This Blog was authored by Paul DiGioia, Designer at Nutanix
Introduction In our journey to build intentful, opinionated, and delightful products, we focus our creative attention directly on our customers. However, access to this specialized group of users can be difficult. When designing web-scale solutions, time and resources are limited. In this article, we describe our method for efficiently obtaining user feedback, and explain the benefits of incorporating user feedback into the design process.
Hungry to Provide the Best User Experience Hungry to be the best - it’s part of our core values here at Nutanix. Our entire team is committed to creating the best user experience for our customers. To accomplish this, we are passionate about getting feedback. Working directly with our customers is one method we use to ensure we are building solutions that meet their needs and designing interfaces that are a delight to use.
Nutanix builds solutions for a very targeted set of users. These users can be challenging to find, and it can often be difficult for them to make time in their busy schedules. In addition, traditional methods for obtaining user feedback present many challenges.
Traditional user feedback options include:
On-Site Customer Visits Designers can travel domestically or internationally to the customer’s work site to observe users and gather feedback. This option can be somewhat costly (both in terms of dollars as well as time), difficult to coordinate, and inconvenient for users (this is the design equivalent of couch-surfing). There are also challenges to scaling this solution. For each additional observer that is sent or customer to visit, there is a corresponding increase in cost.
Visiting Local Users This is similar to the on-site customer visits mentioned above, but restricted to customers within driving distance. This cuts down on potential costs, for example, carpooling allows for more efficient travel. The downside is that this limits the pool of potential customers to a specific region and can lead to feedback results that are skewed to that specific region. For example, feedback from users in the San Francisco Bay Area can have interesting variations when compared with national or international feedback.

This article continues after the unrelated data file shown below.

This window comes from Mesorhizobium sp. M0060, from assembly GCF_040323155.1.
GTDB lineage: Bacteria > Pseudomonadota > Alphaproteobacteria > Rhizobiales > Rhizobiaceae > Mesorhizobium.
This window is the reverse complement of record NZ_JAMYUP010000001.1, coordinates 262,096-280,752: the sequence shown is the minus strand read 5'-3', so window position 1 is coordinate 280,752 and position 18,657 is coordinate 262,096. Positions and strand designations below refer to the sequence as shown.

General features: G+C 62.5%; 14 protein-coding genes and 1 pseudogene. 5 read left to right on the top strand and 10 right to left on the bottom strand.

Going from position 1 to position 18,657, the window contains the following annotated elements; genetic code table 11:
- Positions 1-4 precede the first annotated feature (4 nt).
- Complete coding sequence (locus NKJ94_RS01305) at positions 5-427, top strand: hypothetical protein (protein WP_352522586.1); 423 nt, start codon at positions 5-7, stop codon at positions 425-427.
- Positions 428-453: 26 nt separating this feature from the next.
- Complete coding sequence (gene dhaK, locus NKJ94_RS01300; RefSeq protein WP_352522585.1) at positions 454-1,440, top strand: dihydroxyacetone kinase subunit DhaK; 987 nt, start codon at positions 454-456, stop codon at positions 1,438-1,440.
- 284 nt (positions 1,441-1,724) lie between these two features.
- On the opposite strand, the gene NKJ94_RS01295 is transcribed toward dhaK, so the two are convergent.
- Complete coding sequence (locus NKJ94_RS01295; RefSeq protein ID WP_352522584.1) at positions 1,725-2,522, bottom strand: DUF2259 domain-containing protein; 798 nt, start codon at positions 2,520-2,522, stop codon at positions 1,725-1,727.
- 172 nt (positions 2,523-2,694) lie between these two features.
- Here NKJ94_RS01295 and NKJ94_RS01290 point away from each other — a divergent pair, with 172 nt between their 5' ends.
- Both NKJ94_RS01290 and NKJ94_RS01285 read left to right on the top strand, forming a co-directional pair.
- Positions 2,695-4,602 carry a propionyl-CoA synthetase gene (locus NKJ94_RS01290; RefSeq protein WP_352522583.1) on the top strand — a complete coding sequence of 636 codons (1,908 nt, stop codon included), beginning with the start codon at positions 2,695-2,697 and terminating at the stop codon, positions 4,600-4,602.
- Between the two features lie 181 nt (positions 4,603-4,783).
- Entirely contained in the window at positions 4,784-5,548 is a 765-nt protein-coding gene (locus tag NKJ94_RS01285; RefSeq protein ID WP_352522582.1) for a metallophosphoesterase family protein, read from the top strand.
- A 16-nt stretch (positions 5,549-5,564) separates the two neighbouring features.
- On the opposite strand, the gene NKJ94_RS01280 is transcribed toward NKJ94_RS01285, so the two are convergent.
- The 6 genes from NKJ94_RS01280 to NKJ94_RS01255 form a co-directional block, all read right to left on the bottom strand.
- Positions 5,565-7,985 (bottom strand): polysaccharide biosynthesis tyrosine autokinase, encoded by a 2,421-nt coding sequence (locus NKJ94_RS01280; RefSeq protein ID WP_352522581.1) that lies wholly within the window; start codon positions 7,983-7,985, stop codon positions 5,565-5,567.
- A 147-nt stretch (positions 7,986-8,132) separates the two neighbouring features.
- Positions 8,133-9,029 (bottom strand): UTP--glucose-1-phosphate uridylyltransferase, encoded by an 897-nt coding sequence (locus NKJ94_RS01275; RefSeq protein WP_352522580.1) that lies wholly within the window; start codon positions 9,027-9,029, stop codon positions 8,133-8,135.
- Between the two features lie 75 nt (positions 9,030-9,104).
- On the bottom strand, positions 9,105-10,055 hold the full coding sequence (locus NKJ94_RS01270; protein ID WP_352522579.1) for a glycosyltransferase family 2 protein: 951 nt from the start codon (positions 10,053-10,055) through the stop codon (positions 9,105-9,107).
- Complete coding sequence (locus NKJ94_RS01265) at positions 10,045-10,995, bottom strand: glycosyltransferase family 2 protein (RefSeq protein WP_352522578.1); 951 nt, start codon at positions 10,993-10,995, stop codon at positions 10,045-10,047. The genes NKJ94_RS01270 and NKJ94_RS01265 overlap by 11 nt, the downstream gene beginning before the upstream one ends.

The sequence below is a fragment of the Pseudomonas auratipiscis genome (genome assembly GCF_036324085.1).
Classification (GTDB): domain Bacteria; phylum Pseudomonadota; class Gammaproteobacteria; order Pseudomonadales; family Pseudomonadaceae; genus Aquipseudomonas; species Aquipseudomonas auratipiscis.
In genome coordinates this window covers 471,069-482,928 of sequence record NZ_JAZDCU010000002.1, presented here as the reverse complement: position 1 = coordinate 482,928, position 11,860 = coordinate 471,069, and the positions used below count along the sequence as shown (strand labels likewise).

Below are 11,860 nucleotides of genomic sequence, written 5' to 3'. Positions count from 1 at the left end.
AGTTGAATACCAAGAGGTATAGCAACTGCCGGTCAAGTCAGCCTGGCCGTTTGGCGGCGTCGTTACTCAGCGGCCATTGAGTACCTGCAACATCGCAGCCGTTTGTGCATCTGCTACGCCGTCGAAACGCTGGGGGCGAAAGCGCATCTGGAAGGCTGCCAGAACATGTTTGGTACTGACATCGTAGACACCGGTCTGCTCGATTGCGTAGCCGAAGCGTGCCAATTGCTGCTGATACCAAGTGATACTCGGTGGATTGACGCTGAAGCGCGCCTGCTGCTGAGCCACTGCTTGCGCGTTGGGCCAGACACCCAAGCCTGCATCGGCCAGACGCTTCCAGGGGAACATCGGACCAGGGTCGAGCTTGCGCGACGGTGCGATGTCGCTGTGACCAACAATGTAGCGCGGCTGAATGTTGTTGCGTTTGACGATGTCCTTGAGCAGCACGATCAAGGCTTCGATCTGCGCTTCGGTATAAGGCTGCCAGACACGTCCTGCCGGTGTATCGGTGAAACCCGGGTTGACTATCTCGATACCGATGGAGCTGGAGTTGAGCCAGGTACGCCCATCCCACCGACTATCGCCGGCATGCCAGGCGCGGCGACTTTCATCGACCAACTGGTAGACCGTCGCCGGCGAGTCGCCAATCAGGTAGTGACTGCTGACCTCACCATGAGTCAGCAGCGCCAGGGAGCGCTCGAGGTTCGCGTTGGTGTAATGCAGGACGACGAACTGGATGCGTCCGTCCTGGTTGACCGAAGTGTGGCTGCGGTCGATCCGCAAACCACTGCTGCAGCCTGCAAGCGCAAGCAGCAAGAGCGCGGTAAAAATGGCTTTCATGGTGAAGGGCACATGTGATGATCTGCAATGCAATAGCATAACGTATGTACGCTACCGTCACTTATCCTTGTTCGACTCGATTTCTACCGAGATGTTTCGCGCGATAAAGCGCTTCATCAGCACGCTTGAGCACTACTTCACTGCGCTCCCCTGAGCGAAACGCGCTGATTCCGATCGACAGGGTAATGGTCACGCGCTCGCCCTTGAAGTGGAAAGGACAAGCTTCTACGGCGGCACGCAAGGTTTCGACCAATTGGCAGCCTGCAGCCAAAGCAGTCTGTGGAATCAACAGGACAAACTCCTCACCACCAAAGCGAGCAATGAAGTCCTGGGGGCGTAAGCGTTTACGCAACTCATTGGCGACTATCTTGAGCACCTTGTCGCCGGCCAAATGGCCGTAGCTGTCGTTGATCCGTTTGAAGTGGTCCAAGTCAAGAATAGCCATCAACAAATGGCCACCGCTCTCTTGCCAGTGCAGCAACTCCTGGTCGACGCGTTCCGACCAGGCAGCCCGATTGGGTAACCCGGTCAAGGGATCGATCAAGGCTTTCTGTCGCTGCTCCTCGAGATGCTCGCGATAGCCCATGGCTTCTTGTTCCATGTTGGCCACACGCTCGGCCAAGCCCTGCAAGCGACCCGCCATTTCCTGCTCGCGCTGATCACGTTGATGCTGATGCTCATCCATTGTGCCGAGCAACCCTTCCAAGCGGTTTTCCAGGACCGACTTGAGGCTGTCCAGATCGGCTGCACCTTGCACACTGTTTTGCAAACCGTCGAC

Videoconferencing / Telepresence Screen sharing technology allows meetings to happen virtually and eliminates the need for travel. However, it can be difficult to sense the nuances of a user’s reactions on the other side of the screen. In-person interactions offer a much richer experience and opportunities to formulate a more human connection with customers.
While none of these methods are perfect, each has its own set of benefits. At Nutanix, we have formulated a hybrid approach that combines the benefits of in-person interactions without the logistical issues it can bring.
Our approach is simple. We leverage the Nutanix .NEXT conference - which brings thousands of customers from all over the globe to a single location - to host our own user feedback lab. With a modest amount of space and infrastructure, anywhere from 5 to 10 collaborative workstations are arranged to support 1-on-1 interactions between customers and designers. Conference attendees have the option to visit the lab and engage with designers inbetween their other conference sessions. This drop-in style of attendance has morphed into a registration-driven style, due to increased demand for these sessions over the years.
As an alternative, we could have chosen to outsource this research, but there are benefits to doing this in-house. The design team and engineering teams - the folks involved in building the product - are able to gain empathy for our customers. They get to understand the complex business problems and technical challenges that our customers are trying to solve. This arms the team with a clearer vision of how to build products that satisfy those needs.
It is important that these sessions occur in-person and are driven by the members of our own design team. Interactions with customers are often nuanced. Summarized reports or transcriptions of these engagements can’t fully communicate the subtleties of the human connection. Designers are better able to understand our users when they experience their reactions first-hand.
Incorporating user feedback into the design process is a key part of how we deliver delightful experiences to our users.